For the defendant, attention is also called to the separability section of the National Prohibition Act, tit. 2, § 36 (title 27 U.S.C.A. § 64). This is not necessarily conclusive (See Hill v. Wallace, 259 U.S. 44, 71, 42 S. Ct. 453, 66 L.Ed. 822). The point of statutory construction here is whether the very nature of the subject matter of section 39 is such that the limitation of search was intended only as an adjunct to the enforcement of the laws against intoxicating liquors as such which depended for their authority on the Eighteenth Amendment, and therefore fell with its repeal. Virginia Coupon Cases (Poindexter v. Greenhow), 114 U.S. 270, 304, 5 S. Ct. 903, 29 L. Ed. 185; Sutherland, Stat. Const. (1891) § 174.

In my opinion the limitation in section 39 was wholly subordinate to the provision thereof which punished the mere possession of intoxicating liquor. It is to be noted that in this respect the National Prohibition Act, pursuant to the authority of the Eighteenth Amendment alone, created and punished a new crime. It also provided affirmatively that the enforcement of the law with respect to this new crime could be aided by the issuance of search warrants as provided under the Espionage Act but (probably as a result of the compromise of conflicting views and tendencies in legislation) limited the search of dwelling houses to cases where intoxicating liquor was being sold. It is unreasonable to infer that Congress would have impressed such limitation upon the search of dwelling houses except in connection with the establishment of the new and somewhat drastic criminal provision as to the mere possession of intoxicating liquors. I reach the conclusion that the limitation as to searches in section 39 did not survive National Prohibition Repeal.[4]

26 U.S.C.A. § 1502 (R.S. § 3462, as amended) provides generally for the issuance of search warrants "authorizing any internal revenue officer to search any premises * * * if such officer makes oath in writing that he has reason to believe, and does believe, that a fraud upon the revenue has been or is being committed upon or by the use of the said premises." R.S. § 3462, as amended (26 U.S.C.A. § 1502). It is this section which (as further limited by the sections of the Espionage Act relating to search warrants, and within the principles of the Fourth Amendment see Nathanson v. United States, 290 U.S. 41, 54 S. Ct. 11, 78 L.Ed. 159) the Government in this case contends, and I think rightly, governs this particular case.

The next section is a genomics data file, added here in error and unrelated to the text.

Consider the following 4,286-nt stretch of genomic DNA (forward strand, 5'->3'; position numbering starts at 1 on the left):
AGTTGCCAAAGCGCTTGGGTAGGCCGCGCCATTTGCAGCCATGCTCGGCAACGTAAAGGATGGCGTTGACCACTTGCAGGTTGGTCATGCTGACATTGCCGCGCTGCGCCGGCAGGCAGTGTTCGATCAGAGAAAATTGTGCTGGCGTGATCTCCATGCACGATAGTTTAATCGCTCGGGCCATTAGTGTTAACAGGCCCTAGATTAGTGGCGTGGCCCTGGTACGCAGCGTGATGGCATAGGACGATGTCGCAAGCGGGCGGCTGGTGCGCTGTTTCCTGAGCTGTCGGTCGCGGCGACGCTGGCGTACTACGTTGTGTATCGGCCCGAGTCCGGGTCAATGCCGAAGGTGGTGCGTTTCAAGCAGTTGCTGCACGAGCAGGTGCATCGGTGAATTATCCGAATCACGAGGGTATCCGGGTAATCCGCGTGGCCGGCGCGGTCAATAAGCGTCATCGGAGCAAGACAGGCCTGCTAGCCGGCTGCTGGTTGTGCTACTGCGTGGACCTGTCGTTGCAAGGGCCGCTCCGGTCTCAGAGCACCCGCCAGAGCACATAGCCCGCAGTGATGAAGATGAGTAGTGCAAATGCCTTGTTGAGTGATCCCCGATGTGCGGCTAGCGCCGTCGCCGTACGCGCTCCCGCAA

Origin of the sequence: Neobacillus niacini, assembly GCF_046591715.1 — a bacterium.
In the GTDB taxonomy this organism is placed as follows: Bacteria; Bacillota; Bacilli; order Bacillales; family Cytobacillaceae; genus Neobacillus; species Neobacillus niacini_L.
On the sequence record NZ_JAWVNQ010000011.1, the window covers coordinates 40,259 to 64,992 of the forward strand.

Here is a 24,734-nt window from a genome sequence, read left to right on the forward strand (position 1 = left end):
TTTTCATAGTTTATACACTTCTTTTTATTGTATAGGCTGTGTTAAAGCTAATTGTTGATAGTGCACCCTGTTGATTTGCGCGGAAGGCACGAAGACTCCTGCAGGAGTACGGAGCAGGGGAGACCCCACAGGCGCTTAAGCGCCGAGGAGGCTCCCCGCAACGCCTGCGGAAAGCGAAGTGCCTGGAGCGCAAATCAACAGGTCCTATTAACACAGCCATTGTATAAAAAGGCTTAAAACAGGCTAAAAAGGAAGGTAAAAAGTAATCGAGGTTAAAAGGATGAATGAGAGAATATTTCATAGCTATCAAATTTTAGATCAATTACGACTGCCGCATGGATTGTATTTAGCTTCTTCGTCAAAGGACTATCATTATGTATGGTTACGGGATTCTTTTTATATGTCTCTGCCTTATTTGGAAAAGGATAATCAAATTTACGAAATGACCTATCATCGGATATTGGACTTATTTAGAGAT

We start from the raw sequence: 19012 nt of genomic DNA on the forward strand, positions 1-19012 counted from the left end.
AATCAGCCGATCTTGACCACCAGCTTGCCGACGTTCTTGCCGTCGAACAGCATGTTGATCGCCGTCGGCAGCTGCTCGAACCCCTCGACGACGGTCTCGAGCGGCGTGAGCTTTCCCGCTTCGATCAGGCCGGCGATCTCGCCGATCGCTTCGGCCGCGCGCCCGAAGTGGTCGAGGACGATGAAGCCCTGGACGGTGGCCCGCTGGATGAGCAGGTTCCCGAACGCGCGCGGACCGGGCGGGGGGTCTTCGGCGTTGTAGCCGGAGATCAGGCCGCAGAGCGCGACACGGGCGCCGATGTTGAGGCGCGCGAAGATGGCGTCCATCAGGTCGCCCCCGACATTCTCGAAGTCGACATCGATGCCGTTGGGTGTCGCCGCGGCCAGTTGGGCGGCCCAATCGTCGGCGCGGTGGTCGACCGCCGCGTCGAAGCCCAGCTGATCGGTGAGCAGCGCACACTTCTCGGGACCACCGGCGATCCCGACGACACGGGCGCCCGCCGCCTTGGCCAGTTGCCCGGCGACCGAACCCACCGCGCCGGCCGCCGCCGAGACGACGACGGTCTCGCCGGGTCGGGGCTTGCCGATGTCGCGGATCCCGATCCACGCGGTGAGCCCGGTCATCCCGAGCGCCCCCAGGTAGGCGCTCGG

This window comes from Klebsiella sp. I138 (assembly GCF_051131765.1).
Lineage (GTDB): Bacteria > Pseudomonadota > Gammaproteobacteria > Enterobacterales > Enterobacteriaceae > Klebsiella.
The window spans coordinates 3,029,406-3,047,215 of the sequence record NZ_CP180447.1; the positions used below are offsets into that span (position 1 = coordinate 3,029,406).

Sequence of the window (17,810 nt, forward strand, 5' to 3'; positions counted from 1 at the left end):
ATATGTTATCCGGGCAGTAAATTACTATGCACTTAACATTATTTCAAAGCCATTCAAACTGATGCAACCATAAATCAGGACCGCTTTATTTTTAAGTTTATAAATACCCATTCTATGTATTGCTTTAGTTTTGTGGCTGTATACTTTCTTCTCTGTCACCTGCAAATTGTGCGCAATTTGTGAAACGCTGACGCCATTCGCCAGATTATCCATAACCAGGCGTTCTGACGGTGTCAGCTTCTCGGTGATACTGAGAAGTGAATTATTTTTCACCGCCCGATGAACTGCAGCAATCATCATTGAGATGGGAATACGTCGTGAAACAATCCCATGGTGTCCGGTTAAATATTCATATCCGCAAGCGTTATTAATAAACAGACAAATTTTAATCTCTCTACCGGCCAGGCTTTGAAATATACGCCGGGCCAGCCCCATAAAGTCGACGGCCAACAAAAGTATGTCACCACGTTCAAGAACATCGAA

The several motions of the defendant to strike out the evidence obtained under the search warrant, to rule as a matter of law that it was invalid, and to direct a verdict for the defendant, are denied.


[*] Order affirmed ___ F.(2d) ___.

[1] There is authority to the effect that the statutory requirements as to the receipt and inventory are only ministerial and failure to comply therewith would not invalidate the warrant. Rose v. United States, 274 F. 245 (C.C.A.6), certiorari denied 257 U.S. 655, 42 S. Ct. 97, 66 L. Ed. 419; United States v. Kaplan (D.C.Ga.) 286 F. 963, 971; Reisgo v. United States, 285 F. 740 (C.C.A.5). See, also, Benton v. United States (C.C.A.) 70 F.(2d) 24, 26. Contra, Giles v. United States, 284 F. 208 (C.C.A.1); Murby v. United States, 293 F. 849 (C. C.A.1).

[2] In the Judiciary Committee Report accompanying the Bill (H.R. 8771), it was said:

"The major objectives of the bill are to make a clean sweep of the provisions of the National Prohibition Act which have primarily a prohibition purpose and to supplement title III of the act, which relates to industrial alcohol, with so much of the subsisting provisions of title II as will be of assistance in administering and enforcing title III.